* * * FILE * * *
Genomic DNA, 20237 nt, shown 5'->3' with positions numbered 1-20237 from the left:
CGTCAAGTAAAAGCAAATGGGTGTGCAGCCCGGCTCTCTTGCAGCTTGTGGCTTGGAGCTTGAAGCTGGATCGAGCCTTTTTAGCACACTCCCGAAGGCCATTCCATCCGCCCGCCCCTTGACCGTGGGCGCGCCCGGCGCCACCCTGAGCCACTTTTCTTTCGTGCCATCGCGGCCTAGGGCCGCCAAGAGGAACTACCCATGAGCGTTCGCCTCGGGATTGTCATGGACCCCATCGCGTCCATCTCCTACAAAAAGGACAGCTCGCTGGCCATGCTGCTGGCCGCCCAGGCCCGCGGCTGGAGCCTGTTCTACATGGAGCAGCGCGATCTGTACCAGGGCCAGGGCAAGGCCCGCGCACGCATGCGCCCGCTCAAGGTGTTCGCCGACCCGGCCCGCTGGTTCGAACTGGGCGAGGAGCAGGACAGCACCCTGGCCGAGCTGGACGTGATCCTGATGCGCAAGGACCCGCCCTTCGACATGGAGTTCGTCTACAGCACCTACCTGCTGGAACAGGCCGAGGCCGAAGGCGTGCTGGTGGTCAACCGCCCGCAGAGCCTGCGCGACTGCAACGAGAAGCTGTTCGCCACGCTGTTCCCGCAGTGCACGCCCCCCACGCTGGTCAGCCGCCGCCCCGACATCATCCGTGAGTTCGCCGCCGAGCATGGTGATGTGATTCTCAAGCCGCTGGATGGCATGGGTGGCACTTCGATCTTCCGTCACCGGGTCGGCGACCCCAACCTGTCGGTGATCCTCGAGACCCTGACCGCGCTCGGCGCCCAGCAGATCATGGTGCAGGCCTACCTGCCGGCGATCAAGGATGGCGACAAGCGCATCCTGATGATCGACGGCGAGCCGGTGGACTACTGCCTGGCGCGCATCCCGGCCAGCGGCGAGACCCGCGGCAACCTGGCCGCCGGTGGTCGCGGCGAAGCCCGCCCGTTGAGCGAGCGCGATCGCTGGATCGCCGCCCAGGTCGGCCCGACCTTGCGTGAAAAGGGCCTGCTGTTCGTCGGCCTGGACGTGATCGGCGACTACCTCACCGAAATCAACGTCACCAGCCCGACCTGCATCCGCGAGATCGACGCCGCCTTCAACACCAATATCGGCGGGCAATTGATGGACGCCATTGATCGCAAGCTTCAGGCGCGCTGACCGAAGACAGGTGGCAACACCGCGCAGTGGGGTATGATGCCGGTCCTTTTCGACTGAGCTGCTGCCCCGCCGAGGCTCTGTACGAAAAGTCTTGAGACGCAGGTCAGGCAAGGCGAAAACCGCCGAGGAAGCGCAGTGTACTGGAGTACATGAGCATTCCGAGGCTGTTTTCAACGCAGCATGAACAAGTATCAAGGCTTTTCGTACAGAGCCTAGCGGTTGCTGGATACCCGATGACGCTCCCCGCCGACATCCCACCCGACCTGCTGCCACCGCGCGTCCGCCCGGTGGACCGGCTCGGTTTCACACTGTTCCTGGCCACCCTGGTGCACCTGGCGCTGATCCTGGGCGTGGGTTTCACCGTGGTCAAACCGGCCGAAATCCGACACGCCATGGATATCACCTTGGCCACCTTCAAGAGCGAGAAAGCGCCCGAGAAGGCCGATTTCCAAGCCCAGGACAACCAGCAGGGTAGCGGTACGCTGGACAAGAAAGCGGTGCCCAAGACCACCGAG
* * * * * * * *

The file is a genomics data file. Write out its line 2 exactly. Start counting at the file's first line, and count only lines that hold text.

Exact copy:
CGTCAAGTAAAAGCAAATGGGTGTGCAGCCCGGCTCTCTTGCAGCTTGTGGCTTGGAGCTTGAAGCTGGATCGAGCCTTTTTAGCACACTCCCGAAGGCCATTCCATCCGCCCGCCCCTTGACCGTGGGCGCGCCCGGCGCCACCCTGAGCCACTTTTCTTTCGTGCCATCGCGGCCTAGGGCCGCCAAGAGGAACTACCCATGAGCGTTCGCCTCGGGATTGTCATGGACCCCATCGCGTCCATCTCCTACAAAAAGGACAGCTCGCTGGCCATGCTGCTGGCCGCCCAGGCCCGCGGCTGGAGCCTGTTCTACATGGAGCAGCGCGATCTGTACCAGGGCCAGGGCAAGGCCCGCGCACGCATGCGCCCGCTCAAGGTGTTCGCCGACCCGGCCCGCTGGTTCGAACTGGGCGAGGAGCAGGACAGCACCCTGGCCGAGCTGGACGTGATCCTGATGCGCAAGGACCCGCCCTTCGACATGGAGTTCGTCTACAGCACCTACCTGCTGGAACAGGCCGAGGCCGAAGGCGTGCTGGTGGTCAACCGCCCGCAGAGCCTGCGCGACTGCAACGAGAAGCTGTTCGCCACGCTGTTCCCGCAGTGCACGCCCCCCACGCTGGTCAGCCGCCGCCCCGACATCATCCGTGAGTTCGCCGCCGAGCATGGTGATGTGATTCTCAAGCCGCTGGATGGCATGGGTGGCACTTCGATCTTCCGTCACCGGGTCGGCGACCCCAACCTGTCGGTGATCCTCGAGACCCTGACCGCGCTCGGCGCCCAGCAGATCATGGTGCAGGCCTACCTGCCGGCGATCAAGGATGGCGACAAGCGCATCCTGATGATCGACGGCGAGCCGGTGGACTACTGCCTGGCGCGCATCCCGGCCAGCGGCGAGACCCGCGGCAACCTGGCCGCCGGTGGTCGCGGCGAAGCCCGCCCGTTGAGCGAGCGCGATCGCTGGATCGCCGCCCAGGTCGGCCCGACCTTGCGTGAAAAGGGCCTGCTGTTCGTCGGCCTGGACGTGATCGGCGACTACCTCACCGAAATCAACGTCACCAGCCCGACCTGCATCCGCGAGATCGACGCCGCCTTCAACACCAATATCGGCGGGCAATTGATGGACGCCATTGATCGCAAGCTTCAGGCGCGCTGACCGAAGACAGGTGGCAACACCGCGCAGTGGGGTATGATGCCGGTCCTTTTCGACTGAGCTGCTGCCCCGCCGAGGCTCTGTACGAAAAGTCTTGAGACGCAGGTCAGGCAAGGCGAAAACCGCCGAGGAAGCGCAGTGTACTGGAGTACATGAGCATTCCGAGGCTGTTTTCAACGCAGCATGAACAAGTATCAAGGCTTTTCGTACAGAGCCTAGCGGTTGCTGGATACCCGATGACGCTCCCCGCCGACATCCCACCCGACCTGCTGCCACCGCGCGTCCGCCCGGTGGACCGGCTCGGTTTCACACTGTTCCTGGCCACCCTGGTGCACCTGGCGCTGATCCTGGGCGTGGGTTTCACCGTGGTCAAACCGGCCGAAATCCGACACGCCATGGATATCACCTTGGCCACCTTCAAGAGCGAGAAAGCGCCCGAGAAGGCCGATTTCCAAGCCCAGGACAACCAGCAGGGTAGCGGTACGCTGGACAAGAAAGCGGTGCCCAAGACCACCGAG